Roy Blumenfeld had a ringside seat from his drum kit on some of the most exciting musical events in New York City during the mid-'60s. Born in the Bronx in 1944, he reached his teens as the first wave of American rock & roll was being created. He took up the drums and found himself drawn to blues, R&B, and jazz. Blumenfeld linked up with bassist Andy Kulberg through work with Al Kooper on the latter's early solo recordings for the Elektra Records sampler What's Shakin'. In 1965, he joined guitarist Danny Kalb in the latter's new band, which, with the addition of Kooper to the lineup, became the Blues Project. Blumenfeld was one of the longest serving members of the renowned group, whose mixture of R&B, blues, jazz, folk, and rock & roll influences made them a major cult band of the '60s, and a huge influences on generations of other musicians. He was there past its end: with Kulberg, he formed Seatrain out of the ruins of the Blues Project in 1968. He played on folk singer Mark Spoelstra's self-titled album for Columbia Records in 1969, and also on the subsequent Blues Project reunions. Blumenfeld worked with Nick Gravenites in the '70s and Robert Hunter at various times in the '80s and '90s, but his most visible gig was with Kooper on the live shows that became Soul of a Man.

Artist Biography by Bruce Eder

Over the years, David Aguilar has made memorable music, not only with harmonica virtuoso Norton Buffalo, but also with Bonnie Raitt, Jackson Brown, Barry Melton, Maria Muldaur, Lester Chambers (of the "Time-Has-Come-Today" Chambers Brothers), Nick Gravenites and Bo Diddley, beloved for albums like Bo Diddley Is a Gunslinger and Have Guitar, Will Travel.
Aguilar is a true virtuoso. He makes those guitars sing, shout, whisper, wail and even weep. Sometimes his guitars seem to play him, and sometimes guitarist and guitar seem to blend into one. Now, at the age of 64, Aguilar is about to release a new CD that he recorded with Bronx-born Roy Blumenfeld, who once played with the Blues Project, and who always pays homage to rhythm and blues. Their new CD is titled The Aguilar Blumenfeld Project and Stanley Mouse-the legendary artist famous for his psychedelic posters and album covers for the Grateful Dead, Big Brother and the Holding Company, Journey and more-has done a trippy poster that will also serve as the cover for the CD. Aguilar and Blumenfeld are depicted as a couple of very hip, musical wolves, with Aguilar wearing a beard and Blumenfeld a beret.The CD might be the capstone for Aguilar's recording career, and he's rightly jazzed about it. In the parking lot outside the Barking Dog coffee house, he played one track for me that's titled "Plutonium Bob," explaining it as "Zappish." Indeed it is, and no doubt Frank Zappa himself would enjoy it. Both a team player and a solo artist, Aguilar says he enjoys making music nearly all the time, and especially "in an ensemble when it all clicks and it feels effortless and it all flows together. There's nothing like it." Guitars have been at the heart of Aguilar's life for more than a half-century. Sonoma legend has it he had a guitar in his hands when he was born. Aguilar's second guitar was electric and known as a "Kay Speed Demon," which today can sell for thousands of dollars. David Aguilar loves the life he lives. His many fans love the music he has made, from Sonoma to Sweden and from Florida to Wales. You can bet he'll go on making music as long as he can hold a guitar close to his heart and move his nimble fingers along its strings.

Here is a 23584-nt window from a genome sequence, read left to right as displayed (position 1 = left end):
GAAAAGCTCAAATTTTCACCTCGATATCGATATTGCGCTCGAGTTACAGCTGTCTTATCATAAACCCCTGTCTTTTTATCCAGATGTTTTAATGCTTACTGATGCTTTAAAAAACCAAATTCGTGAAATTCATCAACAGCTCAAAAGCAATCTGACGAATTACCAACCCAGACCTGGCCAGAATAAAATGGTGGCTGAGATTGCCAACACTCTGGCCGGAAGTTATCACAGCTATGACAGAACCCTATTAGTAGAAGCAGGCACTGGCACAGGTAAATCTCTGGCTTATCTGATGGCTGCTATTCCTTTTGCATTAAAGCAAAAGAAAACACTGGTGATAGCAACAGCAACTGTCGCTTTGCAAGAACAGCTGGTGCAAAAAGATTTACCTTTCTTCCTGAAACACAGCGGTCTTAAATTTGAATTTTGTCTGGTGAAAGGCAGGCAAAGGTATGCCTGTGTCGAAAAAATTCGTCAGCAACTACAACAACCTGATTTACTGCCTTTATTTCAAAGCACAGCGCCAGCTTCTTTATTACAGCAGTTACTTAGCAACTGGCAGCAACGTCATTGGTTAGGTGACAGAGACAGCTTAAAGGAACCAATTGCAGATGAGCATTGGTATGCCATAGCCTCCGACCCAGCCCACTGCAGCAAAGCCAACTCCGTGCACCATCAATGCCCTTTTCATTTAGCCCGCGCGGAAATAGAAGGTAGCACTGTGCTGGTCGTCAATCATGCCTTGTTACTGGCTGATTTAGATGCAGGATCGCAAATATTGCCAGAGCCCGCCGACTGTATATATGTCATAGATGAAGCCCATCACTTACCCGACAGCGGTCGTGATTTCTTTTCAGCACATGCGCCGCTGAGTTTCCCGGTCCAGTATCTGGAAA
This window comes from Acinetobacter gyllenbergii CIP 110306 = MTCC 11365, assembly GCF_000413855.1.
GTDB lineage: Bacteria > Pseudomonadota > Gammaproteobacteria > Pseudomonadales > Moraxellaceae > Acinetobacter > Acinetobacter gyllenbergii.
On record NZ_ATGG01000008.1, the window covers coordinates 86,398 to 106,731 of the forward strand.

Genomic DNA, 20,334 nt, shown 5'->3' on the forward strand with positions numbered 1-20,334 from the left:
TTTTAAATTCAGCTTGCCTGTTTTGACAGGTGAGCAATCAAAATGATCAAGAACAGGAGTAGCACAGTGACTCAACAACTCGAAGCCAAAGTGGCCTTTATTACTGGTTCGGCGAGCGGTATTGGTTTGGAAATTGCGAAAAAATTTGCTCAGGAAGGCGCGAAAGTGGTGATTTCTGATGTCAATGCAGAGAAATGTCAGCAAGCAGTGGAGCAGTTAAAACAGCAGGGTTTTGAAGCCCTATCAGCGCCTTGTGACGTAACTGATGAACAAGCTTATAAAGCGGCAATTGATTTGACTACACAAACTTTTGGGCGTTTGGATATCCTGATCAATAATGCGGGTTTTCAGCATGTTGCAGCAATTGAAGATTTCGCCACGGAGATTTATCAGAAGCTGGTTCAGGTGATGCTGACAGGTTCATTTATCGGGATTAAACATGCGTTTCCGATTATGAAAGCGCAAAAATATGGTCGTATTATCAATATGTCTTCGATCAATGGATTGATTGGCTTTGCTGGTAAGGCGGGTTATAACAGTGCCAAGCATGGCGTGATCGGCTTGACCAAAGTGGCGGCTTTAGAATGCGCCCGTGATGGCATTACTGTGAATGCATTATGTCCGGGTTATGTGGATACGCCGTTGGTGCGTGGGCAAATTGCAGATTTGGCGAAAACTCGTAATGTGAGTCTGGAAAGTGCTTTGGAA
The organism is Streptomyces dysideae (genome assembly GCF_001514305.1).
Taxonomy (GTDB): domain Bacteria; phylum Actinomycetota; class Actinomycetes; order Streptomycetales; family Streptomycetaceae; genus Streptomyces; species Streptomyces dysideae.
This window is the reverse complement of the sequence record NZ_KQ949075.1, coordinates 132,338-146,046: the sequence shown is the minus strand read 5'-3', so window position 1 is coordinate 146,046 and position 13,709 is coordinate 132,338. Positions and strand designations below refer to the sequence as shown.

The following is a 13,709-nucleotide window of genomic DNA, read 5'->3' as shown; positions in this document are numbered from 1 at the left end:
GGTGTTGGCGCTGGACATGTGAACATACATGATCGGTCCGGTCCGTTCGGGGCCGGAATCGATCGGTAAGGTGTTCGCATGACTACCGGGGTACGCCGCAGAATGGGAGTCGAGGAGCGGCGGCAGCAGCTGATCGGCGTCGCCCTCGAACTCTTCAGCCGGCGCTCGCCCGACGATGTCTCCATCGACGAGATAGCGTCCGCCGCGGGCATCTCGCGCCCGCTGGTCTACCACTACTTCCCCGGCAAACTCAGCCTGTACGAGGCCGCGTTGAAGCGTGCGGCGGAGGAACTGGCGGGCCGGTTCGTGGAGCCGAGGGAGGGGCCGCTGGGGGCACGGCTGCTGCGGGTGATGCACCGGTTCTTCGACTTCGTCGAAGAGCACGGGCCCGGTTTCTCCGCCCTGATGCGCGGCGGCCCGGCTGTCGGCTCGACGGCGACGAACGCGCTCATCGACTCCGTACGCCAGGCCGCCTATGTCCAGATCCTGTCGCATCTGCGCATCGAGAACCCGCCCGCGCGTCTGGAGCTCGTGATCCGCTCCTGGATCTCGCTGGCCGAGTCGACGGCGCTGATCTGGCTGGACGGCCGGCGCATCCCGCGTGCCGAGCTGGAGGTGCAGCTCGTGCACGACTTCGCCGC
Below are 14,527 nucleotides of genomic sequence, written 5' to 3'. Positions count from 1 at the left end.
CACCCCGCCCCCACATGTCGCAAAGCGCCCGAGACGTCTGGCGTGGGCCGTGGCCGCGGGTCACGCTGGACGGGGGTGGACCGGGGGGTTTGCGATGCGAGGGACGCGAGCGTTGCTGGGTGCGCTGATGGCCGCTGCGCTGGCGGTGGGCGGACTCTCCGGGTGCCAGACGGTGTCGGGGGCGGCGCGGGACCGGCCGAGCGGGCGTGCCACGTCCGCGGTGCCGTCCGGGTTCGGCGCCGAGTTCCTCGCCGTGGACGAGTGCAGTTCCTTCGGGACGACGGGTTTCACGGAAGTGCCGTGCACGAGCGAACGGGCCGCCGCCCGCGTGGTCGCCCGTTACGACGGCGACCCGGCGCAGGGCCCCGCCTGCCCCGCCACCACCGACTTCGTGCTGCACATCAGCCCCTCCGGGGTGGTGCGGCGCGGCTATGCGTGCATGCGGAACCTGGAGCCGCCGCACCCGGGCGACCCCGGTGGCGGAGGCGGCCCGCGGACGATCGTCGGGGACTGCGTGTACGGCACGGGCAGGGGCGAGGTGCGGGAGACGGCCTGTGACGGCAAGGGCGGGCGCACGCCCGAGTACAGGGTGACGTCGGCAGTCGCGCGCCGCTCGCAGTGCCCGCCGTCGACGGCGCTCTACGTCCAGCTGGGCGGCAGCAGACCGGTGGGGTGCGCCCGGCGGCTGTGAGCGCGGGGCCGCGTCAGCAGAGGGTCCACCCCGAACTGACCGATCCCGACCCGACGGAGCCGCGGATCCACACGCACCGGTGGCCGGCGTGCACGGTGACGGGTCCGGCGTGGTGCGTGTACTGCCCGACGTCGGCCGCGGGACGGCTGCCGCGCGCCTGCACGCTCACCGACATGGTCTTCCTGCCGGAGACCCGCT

David Aguilar
Guitar, Vocals
Roy Blumenfeld
Drums, Vocals
Steve Ashman
Bass, Vocals

Steve Ashman grew up in Los Angeles, and moved to the Bay Area at age 17.  He was in his 20's before he started playing the bass, his first musical instrument.  He is a devoted listener of jazz and R&B.  Ashman was (and is) especially taken with the playing of Motown legend, James Jamerson, as well as such innovative bassists as Scott LaFaro, Charles Mingus, Carol Kaye and Phil Lesh (among others), but "I always thought I was too old to learn how to play.  One day I decided to give it a try.  I wanted to be able to do to other people what bassists like Jamerson and Lesh had done to me."  He put together a band called "The Special Guests" that, "of course, didn't do anything and never went anywhere."  In 1982 he put together a jazz/new wave group and played for a year, and then, after a vacation from music (which was forced by an illness), Ashman created what was to become San Francisco's legendary R+B band, the Zasu Pitts Memorial Orchestra.  Steve also penned the theme song for the Golden State Warriors ad campaign "Don't Stop the Noise". Steve (with and without the Pitts) has played with such diverse artists as Barry Melton (Country Joe and the Fish), Bob Weir, Chris Isaak, Paul Kantner, Clarence Clemons, Linda Tillery and many others.